MILWAUKEE — Deep in the FiServ Forum, across from the visiting NBA team’s locker room, a storage closet has been turned into a mobile studio. Though there are still remnants of it being a storage closet, with a Milwaukee Bucks potholder on the ground and empty boxes strewn about, the setup has lighting, an NBA backdrop and a satellite hookup to let whoever sits down and puts on the headphones to check in with the NBA TV studios in Atlanta.
On this night, that person is Bucks play-by-play announcer Lisa Byington.
She is doing a hit, television-speak for the short interviews that help make up studio shows. Byington, the first woman to be named an NBA team’s play-by-play announcer, talks about the effect of Milwaukee’s big three of Giannis Antetokounmpo, Khris Middleton and Jrue Holliday. She makes a good case for Antetokounmpo to win another MVP.
This is where Byington is most comfortable — talking basketball. She knows her place in history and is well aware she has a high-profile job, but what is most important to her is putting on her headset and sharing the game she has loved since she was a kid.
“As a play-by-play, that's what I do. And that's what I love to do. I'm not in it to be on TV. I'm not in it to do all the side stuff or the stories and everything,” Byington said. “If the side stuff includes community service and helping out, or being a role model or helping like that, that's great. But the attention that comes with the job, I can leave it more than take it.”
Still, she knows it’s important for people to watch and hear her calling basketball games. She’s often told how important it is for little girls to see her in the job. Byington adds how important it is for everyone to see her in this role.
“When I was growing up in the ‘80s, ‘90s, it was really rare to just see a women's basketball game on TV, let alone female announcers or female broadcasters or female journalists actually covering the game, let alone transcending them into anything that was a men's side of things,” Byington said. “And so I just think it's great that little girls and little boys and men and women can turn on the TV and will see that, because that's what the world is, you know? And we all have to learn how to work together and lift each other up and support each other.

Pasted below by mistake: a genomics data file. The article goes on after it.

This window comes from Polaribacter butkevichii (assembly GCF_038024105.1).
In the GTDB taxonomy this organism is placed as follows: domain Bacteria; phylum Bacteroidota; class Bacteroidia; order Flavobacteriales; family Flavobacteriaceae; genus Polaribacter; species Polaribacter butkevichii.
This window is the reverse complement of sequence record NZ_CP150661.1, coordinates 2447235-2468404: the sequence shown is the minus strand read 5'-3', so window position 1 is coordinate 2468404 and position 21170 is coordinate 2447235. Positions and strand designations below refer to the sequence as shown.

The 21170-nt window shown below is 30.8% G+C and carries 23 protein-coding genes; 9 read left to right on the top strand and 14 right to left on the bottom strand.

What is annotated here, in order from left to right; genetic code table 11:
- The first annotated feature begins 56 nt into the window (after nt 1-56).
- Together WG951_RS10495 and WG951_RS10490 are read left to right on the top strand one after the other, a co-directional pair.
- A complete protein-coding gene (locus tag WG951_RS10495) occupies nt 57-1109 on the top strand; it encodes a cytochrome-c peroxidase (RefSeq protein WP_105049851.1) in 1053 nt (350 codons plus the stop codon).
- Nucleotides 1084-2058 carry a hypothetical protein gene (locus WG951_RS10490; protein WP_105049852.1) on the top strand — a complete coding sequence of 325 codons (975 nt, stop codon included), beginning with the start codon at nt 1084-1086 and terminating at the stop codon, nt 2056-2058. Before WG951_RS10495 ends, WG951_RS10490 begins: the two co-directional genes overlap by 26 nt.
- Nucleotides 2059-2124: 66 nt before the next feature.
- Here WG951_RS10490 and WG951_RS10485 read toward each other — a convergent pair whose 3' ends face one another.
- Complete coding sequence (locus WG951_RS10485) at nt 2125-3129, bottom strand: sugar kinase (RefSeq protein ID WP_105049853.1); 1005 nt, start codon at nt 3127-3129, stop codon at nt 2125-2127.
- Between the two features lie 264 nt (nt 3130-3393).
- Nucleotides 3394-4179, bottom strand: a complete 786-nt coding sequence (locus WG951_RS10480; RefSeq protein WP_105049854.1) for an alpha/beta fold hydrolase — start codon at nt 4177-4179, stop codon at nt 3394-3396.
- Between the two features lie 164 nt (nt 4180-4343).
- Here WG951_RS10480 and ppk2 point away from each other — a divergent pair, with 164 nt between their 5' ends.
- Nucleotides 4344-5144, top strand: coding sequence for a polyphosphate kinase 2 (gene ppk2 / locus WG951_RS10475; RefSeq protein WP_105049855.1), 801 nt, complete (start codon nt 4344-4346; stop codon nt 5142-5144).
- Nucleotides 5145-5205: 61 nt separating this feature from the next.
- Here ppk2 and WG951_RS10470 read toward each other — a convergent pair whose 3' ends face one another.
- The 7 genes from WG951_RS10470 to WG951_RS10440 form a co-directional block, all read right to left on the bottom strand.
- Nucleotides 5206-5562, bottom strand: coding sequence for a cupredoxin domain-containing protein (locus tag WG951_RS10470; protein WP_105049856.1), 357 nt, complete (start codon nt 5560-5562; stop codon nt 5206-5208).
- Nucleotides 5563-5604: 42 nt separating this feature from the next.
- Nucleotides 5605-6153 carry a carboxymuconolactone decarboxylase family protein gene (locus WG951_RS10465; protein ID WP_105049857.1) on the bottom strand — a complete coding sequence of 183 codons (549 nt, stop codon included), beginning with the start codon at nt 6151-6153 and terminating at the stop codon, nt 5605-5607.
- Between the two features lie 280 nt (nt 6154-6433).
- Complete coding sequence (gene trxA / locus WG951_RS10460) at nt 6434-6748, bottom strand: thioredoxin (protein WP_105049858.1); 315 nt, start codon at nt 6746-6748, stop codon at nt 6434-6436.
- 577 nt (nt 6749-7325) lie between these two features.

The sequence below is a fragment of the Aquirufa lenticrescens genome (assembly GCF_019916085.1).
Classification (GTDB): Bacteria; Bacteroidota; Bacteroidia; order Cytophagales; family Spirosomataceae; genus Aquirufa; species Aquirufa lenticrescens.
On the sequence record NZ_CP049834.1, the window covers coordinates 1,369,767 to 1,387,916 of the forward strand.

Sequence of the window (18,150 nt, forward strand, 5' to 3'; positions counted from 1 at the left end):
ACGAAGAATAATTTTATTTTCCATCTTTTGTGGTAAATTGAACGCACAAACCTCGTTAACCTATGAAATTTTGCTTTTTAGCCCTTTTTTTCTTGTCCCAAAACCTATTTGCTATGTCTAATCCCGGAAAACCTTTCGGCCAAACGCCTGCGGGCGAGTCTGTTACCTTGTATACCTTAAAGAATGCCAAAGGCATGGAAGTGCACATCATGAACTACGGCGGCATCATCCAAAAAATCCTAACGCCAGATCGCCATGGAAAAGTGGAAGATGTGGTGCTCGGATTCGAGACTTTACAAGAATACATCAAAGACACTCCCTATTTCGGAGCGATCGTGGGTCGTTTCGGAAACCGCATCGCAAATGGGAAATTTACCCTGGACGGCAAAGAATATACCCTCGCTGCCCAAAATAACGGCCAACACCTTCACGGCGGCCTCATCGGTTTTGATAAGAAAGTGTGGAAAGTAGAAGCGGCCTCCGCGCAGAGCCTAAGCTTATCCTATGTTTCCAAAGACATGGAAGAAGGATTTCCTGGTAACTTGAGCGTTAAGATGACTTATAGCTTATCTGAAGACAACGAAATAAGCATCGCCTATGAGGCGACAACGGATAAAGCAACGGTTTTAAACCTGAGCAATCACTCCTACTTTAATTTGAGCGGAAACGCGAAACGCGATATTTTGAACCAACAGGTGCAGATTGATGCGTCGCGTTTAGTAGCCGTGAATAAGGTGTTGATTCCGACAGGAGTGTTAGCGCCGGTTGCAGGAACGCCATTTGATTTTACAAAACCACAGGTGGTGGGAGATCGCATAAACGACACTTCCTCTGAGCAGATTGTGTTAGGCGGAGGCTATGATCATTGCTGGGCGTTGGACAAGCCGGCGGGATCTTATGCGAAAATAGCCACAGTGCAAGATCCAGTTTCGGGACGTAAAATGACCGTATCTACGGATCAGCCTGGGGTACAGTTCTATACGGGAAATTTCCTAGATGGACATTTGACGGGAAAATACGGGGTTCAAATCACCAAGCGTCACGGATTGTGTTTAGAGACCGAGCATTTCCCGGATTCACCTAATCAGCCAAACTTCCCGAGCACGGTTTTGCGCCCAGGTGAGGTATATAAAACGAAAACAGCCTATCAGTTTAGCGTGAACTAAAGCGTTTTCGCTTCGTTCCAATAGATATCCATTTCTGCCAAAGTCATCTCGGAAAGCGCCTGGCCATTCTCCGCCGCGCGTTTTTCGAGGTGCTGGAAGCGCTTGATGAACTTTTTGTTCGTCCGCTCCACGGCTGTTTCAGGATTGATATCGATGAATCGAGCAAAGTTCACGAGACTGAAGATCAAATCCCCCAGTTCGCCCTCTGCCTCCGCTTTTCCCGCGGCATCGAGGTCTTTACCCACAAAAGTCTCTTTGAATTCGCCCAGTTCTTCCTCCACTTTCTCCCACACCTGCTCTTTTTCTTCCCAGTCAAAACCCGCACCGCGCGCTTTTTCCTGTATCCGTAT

“It shouldn't be like, here's your male broadcaster and the male broadcaster does these things, and here's your female broadcaster and the female broadcaster does these things. It should just be: Here's a broadcaster. Here's a good broadcaster and let them call this, this or this because they're a good broadcaster regardless if they're male or female. And so that's what's important to me.
“I know it's important for little girls and women to hear our voices, but if they're the only ones, then we don't make progress.”
Before working with the Bucks, Byington covered college football and basketball for the Big Ten Network and Fox Sports, and she also called games for the Chicago Sky in the WNBA. She still does college games when she has the time. When the Bucks played the Phoenix Suns on national television on March 6, Byington headed to Connecticut to join fellow NBA trailblazer Sarah Kustok to call the semifinals and finals of the Big East women’s tournament. For the NCAA men’s tournament, Byington was a part of the CBS crew in San Diego for the first two rounds.
Working so many different assignments helped Byington prepare for the more steady job of covering one team with one partner as the analyst. She works with Marques Johnson, the former UCLA great and Milwaukee star, on Bucks broadcasts.
“I feel like TV is an analyst sport, so you really want the analyst to shine whereas radio is a play-by-play sport. And I try to figure out who the analyst is and what their strengths and weaknesses are and how best can I make that analyst shine on the broadcast,” Byington said. “Marques does a great job on his own to shine. He's got such a unique personality. And I always say that there are some analysts whose strengths are X's and O's and some analysts whose strengths are entertainment. And I think Marques does a great job of combining both, and there's a rare few who can do both. And I think Marques Johnson is definitely one of those analysts.”
‘She's very good at what she does’
Byington has built a routine on Bucks game days. She gets to the arena hours before tipoff, finding a seat in the stands where she can go over notes and the latest NBA news. She’ll go to both coaches’ pregame press conferences, listening for updates on injuries and playing time. She will check in with Bucks beat reporters and Dave Koehn, Milwaukee’s play-by-play voice on radio. Before the Bucks played the Atlanta Hawks earlier this month, she ran into Jim Paschke, the former Bucks play-by-play person whose retirement created the opportunity for Byington.